After all the goodfellas, war dogs and Wall Street wolves, American Made doesn't have much new to show about good people getting rich doing bad things. Money is still the root of affable evil thanks to Tom Cruise's winning grin, in a true-life immorality tale needing to dig deeper.
Cruise's maverick swagger gets a workout as Barry Seal, an airline pilot recruited in the 1980s by the CIA to fly covert South American missions for the U.S. government. Seal then got hired by the fledgling Medellin cocaine cartel and later the DEA, a Gumpian path through the Reagan decade's greatest misses.
Seal's path crossed with everyone from drug kingpin Pablo Escobar to young George W. Bush outside daddy's VP office, from Oliver North of Iran-Contra infamy to Panamanian dictator Manuel Noriega. Dangerous stuff that Cruise makes appear easier than it must have been, as mega movie stars so often do.
Sure, Cruise sweats as Seal glides from one jam to the next. But he doesn't show much fear, at least not enough to feel authentic and make viewers squirm. Greed appears to be Seal's only motivation, which is fine except Gary Spinelli's screenplay sets him up as taking these risks while happily married with two children and one on the way.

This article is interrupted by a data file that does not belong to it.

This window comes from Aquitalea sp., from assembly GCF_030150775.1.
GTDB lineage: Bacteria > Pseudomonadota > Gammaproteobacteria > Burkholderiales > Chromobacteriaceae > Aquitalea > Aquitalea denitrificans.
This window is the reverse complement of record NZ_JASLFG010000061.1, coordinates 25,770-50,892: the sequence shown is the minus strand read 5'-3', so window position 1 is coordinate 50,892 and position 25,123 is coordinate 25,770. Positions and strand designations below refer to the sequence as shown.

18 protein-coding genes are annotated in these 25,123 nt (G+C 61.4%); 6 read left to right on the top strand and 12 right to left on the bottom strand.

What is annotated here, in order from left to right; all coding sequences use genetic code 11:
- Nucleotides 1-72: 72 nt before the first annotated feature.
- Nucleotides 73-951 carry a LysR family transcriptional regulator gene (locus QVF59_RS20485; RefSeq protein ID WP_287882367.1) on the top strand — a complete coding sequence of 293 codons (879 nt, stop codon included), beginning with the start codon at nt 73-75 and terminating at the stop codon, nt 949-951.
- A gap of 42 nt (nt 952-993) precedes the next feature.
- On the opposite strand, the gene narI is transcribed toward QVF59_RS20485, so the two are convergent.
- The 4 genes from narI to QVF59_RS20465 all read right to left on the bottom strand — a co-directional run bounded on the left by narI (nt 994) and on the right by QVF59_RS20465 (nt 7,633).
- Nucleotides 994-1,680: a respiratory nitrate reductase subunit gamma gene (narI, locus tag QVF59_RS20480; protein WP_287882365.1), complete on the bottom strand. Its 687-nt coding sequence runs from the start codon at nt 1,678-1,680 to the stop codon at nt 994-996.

In reality, Barry and Lucy Seal (Sarah Wright) were divorced six years before this movie's action begins. That's why Cruise's performance contains fleeting regret about placing his family in possible danger. The wife and kids are props generating warmth for a character who probably wasn't as ingratiating as the actor playing him. And that explains why Lucy's scenes including a key subplot with her brother (Caleb Landry Jones) ring false.
Fortunately, director Doug Liman has a better knack for desktop espionage and tense encounters, whether it's Seal flying through artillery fire during a spy mission or hiding his DEA duplicity from Escobar's goons. Too often the action is played for laughs, comic relief coming too soon unless you're going all out for laughs. American Made wants it both ways, with comedy eroding its drama and vice versa.
Just enough episodes thread that entertainment needle: Seal's first takeoff from Escobar's too-short runway elicits nervous giggles, and an arrest becomes a farce of overlapping jurisdictions, ended by a call from Bill Clinton. Seal played all ends against his middle, a tangled tale that Liman eventually uses Schoolhouse Rock-style animation to explain at a point when attention may be slipping.
American Made is first and foremost Cruise's chance to show who's still top gun, down to the aviator trade and sunglasses. Liman's movie is hectic but familiar fun, one with a need for something besides speed and greed.
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